To kick start genomic analyses of the pathogen and host, we took the unconventional step of rapidly generating and releasing genomic sequence data. We released the data through our new ash and ash dieback website, oadb.tsl.ac.uk, which we launched in December 2012. Speed is essential in responses to rapidly appearing and threatening diseases and with this initiative we aim to make it possible for experts from around the world to access the data and analyse it immediately, speeding up the process of discovery. We hope that by providing data as soon as possible we will stimulate crowdsourcing and open community engagement to tackle this devastating pathogen.

We have generated and released Illumina sequence data of both the transcriptome and genome of Chalara and the transcriptome of infected and uninfected ash trees. We took the unusual first step of directly sequencing the “interaction transcriptome” [2] of a lesion dissected from an infected ash twig collected in the field. This enabled us to respond quickly, generating useful information without time-consuming standard laboratory culturing; the shortest route from the wood to the sequencer to the compute

Most importantly, crowdsourcing allows for a new form of potentially effective live peer-review, many sets of eyes interrogating and reviewing data and analyses mean that unusual results are quickly highlighted and can be assessed and dealt with appropriately. Whether they are eventually found to be inconsistencies in analysis or more exciting genuine new discoveries, the end product is brought to the scientific community many times faster than the usual peer-review by a small number of reviewers and crucially it all happens out in the open with maximum transparency. The cornerstone of our crowdsourcing is our repository on GitHub [4], a versioning system designed for collaboration in software development that automatically maintains attribution of contribution, meaning that whoever contributes will get full credit for the difference that they made. We are certain that the data will prove useful to anyone who wishes to be involved in the fightback against ash dieback and that concerted, early data-sharing and open analysis is a crucial step in a productive and timely response to emergent pathogen threats.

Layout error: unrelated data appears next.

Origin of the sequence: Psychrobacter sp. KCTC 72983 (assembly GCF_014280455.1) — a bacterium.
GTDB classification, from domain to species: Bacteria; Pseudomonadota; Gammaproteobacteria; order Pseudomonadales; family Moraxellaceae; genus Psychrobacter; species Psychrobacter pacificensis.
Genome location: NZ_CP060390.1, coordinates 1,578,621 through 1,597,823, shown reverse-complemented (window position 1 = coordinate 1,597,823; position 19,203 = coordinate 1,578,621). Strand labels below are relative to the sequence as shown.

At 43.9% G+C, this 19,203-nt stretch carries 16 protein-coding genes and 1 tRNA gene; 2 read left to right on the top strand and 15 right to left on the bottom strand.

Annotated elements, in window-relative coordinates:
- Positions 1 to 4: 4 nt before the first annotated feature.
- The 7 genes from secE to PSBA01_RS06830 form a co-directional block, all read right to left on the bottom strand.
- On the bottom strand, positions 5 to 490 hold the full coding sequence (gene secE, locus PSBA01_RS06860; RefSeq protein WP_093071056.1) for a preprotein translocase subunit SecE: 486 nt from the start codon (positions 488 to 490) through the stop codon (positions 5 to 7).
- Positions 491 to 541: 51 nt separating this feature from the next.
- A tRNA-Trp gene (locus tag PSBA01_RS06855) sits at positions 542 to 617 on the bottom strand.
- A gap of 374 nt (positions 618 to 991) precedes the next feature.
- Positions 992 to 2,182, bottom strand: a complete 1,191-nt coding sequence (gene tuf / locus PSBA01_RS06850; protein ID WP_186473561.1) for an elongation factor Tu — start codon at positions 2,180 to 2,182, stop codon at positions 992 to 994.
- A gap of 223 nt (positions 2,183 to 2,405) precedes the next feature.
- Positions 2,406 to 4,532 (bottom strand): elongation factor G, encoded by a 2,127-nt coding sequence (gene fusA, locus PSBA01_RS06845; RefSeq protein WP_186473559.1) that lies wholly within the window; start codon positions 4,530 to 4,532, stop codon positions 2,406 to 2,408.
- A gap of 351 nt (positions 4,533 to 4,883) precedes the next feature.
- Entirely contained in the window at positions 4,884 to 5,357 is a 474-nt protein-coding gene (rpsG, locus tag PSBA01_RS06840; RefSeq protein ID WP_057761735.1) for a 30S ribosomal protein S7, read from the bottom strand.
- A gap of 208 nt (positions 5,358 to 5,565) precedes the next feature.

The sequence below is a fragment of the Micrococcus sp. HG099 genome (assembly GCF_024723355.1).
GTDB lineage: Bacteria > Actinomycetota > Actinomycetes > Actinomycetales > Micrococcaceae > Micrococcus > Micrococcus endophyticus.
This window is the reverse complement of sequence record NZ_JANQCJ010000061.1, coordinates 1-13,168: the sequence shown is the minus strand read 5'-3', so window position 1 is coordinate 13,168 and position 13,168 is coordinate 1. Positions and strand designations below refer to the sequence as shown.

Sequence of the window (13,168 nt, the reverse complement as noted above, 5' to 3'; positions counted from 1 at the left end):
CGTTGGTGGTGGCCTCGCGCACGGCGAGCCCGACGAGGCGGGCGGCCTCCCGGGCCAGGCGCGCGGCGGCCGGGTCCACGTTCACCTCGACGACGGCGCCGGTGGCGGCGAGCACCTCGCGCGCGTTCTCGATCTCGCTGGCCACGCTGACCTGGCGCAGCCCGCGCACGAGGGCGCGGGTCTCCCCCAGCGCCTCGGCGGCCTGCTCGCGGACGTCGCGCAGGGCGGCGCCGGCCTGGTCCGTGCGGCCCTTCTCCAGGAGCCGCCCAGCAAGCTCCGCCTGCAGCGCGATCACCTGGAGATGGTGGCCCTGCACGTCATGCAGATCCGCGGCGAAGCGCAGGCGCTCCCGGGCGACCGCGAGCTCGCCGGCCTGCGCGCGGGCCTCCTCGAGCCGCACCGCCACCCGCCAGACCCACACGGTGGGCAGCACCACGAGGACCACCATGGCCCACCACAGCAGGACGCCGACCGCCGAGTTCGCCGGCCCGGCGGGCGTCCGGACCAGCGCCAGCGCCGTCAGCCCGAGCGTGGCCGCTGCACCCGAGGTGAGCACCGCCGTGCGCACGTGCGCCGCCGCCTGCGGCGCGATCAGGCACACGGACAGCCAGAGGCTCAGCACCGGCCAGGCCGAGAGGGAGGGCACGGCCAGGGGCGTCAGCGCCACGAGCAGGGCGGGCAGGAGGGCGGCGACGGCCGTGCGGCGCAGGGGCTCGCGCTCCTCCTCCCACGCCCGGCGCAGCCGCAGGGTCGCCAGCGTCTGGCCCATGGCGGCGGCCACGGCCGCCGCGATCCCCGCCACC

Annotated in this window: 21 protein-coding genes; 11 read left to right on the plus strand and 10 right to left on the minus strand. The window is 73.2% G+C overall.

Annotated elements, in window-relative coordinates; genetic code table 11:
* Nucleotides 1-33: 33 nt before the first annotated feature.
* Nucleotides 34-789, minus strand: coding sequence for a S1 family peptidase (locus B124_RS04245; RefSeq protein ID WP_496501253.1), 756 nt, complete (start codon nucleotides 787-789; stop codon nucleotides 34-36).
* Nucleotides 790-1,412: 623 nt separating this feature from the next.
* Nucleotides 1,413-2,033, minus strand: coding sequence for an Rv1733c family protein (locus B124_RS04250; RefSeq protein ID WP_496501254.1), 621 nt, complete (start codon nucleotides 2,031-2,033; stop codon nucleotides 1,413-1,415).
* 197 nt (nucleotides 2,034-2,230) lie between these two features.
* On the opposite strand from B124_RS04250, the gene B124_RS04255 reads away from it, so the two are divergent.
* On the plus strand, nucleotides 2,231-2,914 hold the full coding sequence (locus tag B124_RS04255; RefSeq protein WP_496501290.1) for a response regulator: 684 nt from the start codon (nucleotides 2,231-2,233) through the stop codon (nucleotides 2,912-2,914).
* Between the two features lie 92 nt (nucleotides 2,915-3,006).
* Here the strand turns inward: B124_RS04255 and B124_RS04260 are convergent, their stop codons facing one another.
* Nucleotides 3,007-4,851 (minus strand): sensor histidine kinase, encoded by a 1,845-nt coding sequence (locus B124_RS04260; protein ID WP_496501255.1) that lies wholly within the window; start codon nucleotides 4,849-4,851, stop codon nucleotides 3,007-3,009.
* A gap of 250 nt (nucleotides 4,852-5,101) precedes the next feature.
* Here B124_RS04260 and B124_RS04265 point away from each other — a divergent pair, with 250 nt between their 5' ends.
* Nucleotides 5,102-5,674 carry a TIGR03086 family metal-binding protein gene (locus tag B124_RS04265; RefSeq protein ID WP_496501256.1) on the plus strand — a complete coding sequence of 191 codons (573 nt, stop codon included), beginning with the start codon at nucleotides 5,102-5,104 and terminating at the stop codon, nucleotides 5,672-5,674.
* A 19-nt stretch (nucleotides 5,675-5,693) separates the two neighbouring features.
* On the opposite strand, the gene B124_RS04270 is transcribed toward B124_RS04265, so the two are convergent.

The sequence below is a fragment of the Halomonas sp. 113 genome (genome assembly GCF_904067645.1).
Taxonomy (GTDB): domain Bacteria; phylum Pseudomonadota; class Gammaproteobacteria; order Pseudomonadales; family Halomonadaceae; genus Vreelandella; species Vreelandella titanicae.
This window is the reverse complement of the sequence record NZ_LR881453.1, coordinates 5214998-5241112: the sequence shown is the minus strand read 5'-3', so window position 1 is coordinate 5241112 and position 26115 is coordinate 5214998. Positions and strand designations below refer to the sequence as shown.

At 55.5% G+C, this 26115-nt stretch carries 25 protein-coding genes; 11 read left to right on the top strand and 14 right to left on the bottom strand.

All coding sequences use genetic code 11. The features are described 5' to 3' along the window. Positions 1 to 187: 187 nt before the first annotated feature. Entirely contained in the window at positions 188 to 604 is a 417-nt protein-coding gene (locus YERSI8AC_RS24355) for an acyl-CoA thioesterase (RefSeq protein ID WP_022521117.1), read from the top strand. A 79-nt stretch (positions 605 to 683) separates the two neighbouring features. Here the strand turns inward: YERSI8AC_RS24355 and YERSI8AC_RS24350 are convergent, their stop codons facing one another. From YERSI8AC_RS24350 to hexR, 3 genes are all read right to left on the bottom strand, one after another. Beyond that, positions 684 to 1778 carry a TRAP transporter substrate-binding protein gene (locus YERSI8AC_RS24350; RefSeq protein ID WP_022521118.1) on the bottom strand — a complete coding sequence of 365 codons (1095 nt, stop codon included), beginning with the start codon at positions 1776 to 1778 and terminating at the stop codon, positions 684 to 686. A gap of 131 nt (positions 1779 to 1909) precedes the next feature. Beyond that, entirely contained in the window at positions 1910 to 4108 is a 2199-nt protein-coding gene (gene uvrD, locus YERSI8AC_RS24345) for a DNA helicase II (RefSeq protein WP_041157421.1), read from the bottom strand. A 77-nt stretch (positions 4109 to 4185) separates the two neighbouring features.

Our initiative is an early step towards developing the crucial function of the digital immune system for response to plant pathogens; the thing we cannot upload to a repository is the people with the expertise and the will to contribute, and that is why we need the scientific community to download our data and provide analyses.

http://www.gigasciencejournal.com/content/2/1/2

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